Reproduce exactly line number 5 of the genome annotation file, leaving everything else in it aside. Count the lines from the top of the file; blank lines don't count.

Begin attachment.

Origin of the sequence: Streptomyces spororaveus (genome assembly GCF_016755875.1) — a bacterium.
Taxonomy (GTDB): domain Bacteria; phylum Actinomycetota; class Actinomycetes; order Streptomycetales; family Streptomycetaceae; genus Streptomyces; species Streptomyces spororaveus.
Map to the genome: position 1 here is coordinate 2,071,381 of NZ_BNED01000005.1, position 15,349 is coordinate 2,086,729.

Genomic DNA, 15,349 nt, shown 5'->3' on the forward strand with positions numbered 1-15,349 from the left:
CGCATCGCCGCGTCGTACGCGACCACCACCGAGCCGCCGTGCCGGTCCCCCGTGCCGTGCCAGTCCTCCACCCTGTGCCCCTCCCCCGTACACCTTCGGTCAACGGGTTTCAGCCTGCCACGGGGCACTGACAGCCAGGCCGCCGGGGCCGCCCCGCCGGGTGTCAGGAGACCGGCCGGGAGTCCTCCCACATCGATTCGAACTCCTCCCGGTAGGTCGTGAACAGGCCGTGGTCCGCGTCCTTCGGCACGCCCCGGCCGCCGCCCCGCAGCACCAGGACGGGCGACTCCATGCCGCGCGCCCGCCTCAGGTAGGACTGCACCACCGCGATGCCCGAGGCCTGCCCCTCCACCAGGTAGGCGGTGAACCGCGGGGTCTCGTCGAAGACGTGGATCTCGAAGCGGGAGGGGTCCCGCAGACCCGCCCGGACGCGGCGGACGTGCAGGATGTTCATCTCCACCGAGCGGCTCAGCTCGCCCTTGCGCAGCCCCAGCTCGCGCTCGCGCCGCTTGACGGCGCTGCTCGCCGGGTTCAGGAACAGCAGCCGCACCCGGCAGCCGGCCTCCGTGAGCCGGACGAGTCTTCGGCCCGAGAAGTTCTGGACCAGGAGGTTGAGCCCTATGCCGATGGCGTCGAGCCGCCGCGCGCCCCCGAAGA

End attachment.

CGCATCGCCGCGTCGTACGCGACCACCACCGAGCCGCCGTGCCGGTCCCCCGTGCCGTGCCAGTCCTCCACCCTGTGCCCCTCCCCCGTACACCTTCGGTCAACGGGTTTCAGCCTGCCACGGGGCACTGACAGCCAGGCCGCCGGGGCCGCCCCGCCGGGTGTCAGGAGACCGGCCGGGAGTCCTCCCACATCGATTCGAACTCCTCCCGGTAGGTCGTGAACAGGCCGTGGTCCGCGTCCTTCGGCACGCCCCGGCCGCCGCCCCGCAGCACCAGGACGGGCGACTCCATGCCGCGCGCCCGCCTCAGGTAGGACTGCACCACCGCGATGCCCGAGGCCTGCCCCTCCACCAGGTAGGCGGTGAACCGCGGGGTCTCGTCGAAGACGTGGATCTCGAAGCGGGAGGGGTCCCGCAGACCCGCCCGGACGCGGCGGACGTGCAGGATGTTCATCTCCACCGAGCGGCTCAGCTCGCCCTTGCGCAGCCCCAGCTCGCGCTCGCGCCGCTTGACGGCGCTGCTCGCCGGGTTCAGGAACAGCAGCCGCACCCGGCAGCCGGCCTCCGTGAGCCGGACGAGTCTTCGGCCCGAGAAGTTCTGGACCAGGAGGTTGAGCCCTATGCCGATGGCGTCGAGCCGCCGCGCGCCCCCGAAGA